Best Wines To Pair with Asian Cuisine #SundaySupper

This week’s #SundaySupper theme Asian Cuisine.  Yum!  I love Asian cuisine! But it wasn’t always that way.

I grew up on the Midwest, and we didn’t eat very much Asian food, other than Chinese food occasionally.

Then we moved to California – the perfect place for me to taste the diverse world of Asian cuisines.   And that’s just what the #SundaySupper foodies have on the menu this week.

You’re going to find diverse and delectable recipes with roots in China, Japan, Korea, Malaysia, Vietnam, the Philippines and more!

Pairing Wine with Asian Cuisine

Let’s face it, for most wine is not top of mind when it comes to pairing with Asian Cuisine. I can’t tell you how many times I’ve gone to an Asian restaurant and seen a diverse selections of beer, or perhaps Sake, and usually, less than a handful of wines.  There’s typically a Chardonnay (America’s favorite wine), a Cabernet Sauvignon, and perhaps another wine or two.

I think it’s because, in broad terms, wine isn’t as much ingrained in Asian cultures. Especially when compared to European or even American culture.  Beer or other adult beverages typically find more favor within Asian cultures.  Beer, sake and other adult beverage can be good choices.   But wine can also be a great partner for Asian Cuisine.

Tips for pairing wine with Asian Cuisine

  •  Don’t go crazy over with pairing food and wine.  It can be challenge for one wine to work with a multitude of dishes.  If the wine doesn’t work with a particular dish, skip it and have a sip of water or tea to cleanse your palate.  Try the wine with another dishes, and chances are you will find success.
  • Try food friendly wines with high acidity and lower alcohol.  Riesling, Pinot (Noir, Gris, Blanc), Beaujolais,Dolcetto, Gruner Vetliner, Muscadet, Rosés (still and sparkling ), and sparkling wines are great wines to pair with Asian Cuisines.
  • Avoid wines with high alcohol and/or tannins. Such wines can overpower a dish or in the case of a high alcohol wine amplify the perception of heat in a spicy dish.
  • Pair to dominant taste first, flavors second.  When thinking about which wines to pair with food start with the primary tastes – salty, sweet, sour, and bitter before considering specific flavors. So, what’s the difference between tastes and flavor? Tastes are objective, whereas flavors tend to be subjective. For example, the sourness of a lemon, or the sweetness of honey are objective. A lemon is sour and honey is not. On the other hand describing the flavor of a strawberry is personal and subjective.  Just as foods have primary tastes, so do wines – those being sweet, sour and bitter. This opens the door to match foods and wines, or if you desire to set up contrasts. Start with the primary taste for either the wine or the food, then decide if you want to mirror or contrast the taste before getting into the specifics of flavors. Speaking of dominant tastes and flavors, pair to the sauce because that typically dominates a dish.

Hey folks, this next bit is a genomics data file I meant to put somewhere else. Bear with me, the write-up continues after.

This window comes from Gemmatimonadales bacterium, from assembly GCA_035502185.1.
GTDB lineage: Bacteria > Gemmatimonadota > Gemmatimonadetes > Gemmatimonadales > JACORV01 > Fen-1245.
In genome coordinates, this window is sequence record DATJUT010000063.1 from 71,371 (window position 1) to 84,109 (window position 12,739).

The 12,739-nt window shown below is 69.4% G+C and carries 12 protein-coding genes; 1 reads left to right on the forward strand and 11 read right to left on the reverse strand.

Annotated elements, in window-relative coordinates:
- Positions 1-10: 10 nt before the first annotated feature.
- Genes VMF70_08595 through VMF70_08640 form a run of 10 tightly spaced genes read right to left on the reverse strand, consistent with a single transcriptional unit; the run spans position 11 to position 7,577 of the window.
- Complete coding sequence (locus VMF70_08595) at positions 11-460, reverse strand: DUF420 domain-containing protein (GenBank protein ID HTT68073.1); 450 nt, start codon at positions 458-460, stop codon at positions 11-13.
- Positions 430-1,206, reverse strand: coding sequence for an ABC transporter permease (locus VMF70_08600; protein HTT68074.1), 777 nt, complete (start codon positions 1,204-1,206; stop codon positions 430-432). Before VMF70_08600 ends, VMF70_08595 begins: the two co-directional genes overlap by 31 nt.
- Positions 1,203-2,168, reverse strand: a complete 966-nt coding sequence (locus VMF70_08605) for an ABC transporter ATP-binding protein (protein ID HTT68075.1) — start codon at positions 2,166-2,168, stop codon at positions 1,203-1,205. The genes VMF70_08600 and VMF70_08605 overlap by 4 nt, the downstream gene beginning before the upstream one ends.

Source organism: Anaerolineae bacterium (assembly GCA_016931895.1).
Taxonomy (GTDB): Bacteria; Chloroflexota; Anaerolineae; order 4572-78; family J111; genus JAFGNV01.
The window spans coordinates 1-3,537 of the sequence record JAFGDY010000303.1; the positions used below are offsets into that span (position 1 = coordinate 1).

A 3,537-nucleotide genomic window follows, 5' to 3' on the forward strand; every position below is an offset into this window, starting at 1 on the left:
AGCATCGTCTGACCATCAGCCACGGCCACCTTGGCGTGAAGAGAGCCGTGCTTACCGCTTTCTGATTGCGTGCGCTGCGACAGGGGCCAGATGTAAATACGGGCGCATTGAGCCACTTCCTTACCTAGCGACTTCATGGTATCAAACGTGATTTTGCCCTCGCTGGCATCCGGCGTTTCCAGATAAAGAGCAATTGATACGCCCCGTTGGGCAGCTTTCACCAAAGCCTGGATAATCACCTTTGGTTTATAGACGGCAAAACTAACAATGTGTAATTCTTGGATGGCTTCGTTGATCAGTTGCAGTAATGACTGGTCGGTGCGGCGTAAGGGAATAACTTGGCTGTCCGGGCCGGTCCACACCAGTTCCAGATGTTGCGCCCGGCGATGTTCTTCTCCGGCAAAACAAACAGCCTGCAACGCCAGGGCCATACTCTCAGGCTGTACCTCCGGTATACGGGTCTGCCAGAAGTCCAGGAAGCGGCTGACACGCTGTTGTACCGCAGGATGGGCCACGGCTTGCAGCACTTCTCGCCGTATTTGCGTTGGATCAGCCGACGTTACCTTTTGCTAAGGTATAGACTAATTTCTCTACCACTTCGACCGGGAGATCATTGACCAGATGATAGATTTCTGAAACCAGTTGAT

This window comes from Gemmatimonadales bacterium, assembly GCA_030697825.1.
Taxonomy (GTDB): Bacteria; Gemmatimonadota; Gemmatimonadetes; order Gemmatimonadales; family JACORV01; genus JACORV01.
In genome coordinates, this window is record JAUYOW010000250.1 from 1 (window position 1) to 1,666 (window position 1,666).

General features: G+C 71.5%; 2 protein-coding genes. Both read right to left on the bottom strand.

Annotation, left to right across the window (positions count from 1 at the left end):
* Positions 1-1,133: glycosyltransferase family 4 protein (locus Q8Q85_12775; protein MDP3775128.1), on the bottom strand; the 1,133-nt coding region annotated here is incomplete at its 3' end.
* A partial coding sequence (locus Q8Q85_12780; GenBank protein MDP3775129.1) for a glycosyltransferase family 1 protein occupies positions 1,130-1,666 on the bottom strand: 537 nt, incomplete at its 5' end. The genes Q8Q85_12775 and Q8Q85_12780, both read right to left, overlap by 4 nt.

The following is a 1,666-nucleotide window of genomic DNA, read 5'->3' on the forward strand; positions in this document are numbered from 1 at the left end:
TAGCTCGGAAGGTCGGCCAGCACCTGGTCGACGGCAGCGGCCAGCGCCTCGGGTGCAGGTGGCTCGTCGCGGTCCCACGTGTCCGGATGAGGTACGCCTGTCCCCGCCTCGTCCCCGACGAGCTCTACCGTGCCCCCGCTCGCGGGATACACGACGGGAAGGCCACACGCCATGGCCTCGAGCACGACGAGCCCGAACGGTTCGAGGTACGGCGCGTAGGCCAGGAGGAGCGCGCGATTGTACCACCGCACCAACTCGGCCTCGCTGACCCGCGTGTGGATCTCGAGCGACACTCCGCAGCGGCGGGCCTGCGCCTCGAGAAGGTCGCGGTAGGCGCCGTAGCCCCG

• Spicy and salty foods like sweet wines.  Wines come in varying degrees of sweetness from off-dry (slightly sweet) to semi-dry (medium sweet) to an unctuous dessert wine that could satisfy a sweet tooth. Wines that are off-dry or semi-dry, such as a Riesling, Chenin Blanc, Viognier, or Muscat make a great counterbalance for moderately spicy Indian and Asian dishes. That’s because the sweetness of the wine cuts the heat (unlike carbonated beverages which amplify the perception of heat). Likewise, a sweet wine can provide a nice counterbalance to salty food
  • Match the “weight” of the food and the wine. Match delicate wines with delicate foods and robust wines with robust foods.

Experiment and have a sense of adventure.  The tips presented in this article are suggestions that will increase your odds of finding wines to pair with Asian Cuisine.  But they may or may not be to your liking.  It’s a good idea to keep a track your successes (and failures!) and rely on that to build your knowledge of which pairings work best.

Best Wines To Pair with Asian Cuisine
Image courtesy of

Here are my recommendations for this week’s fabulous Asian Cuisine menu: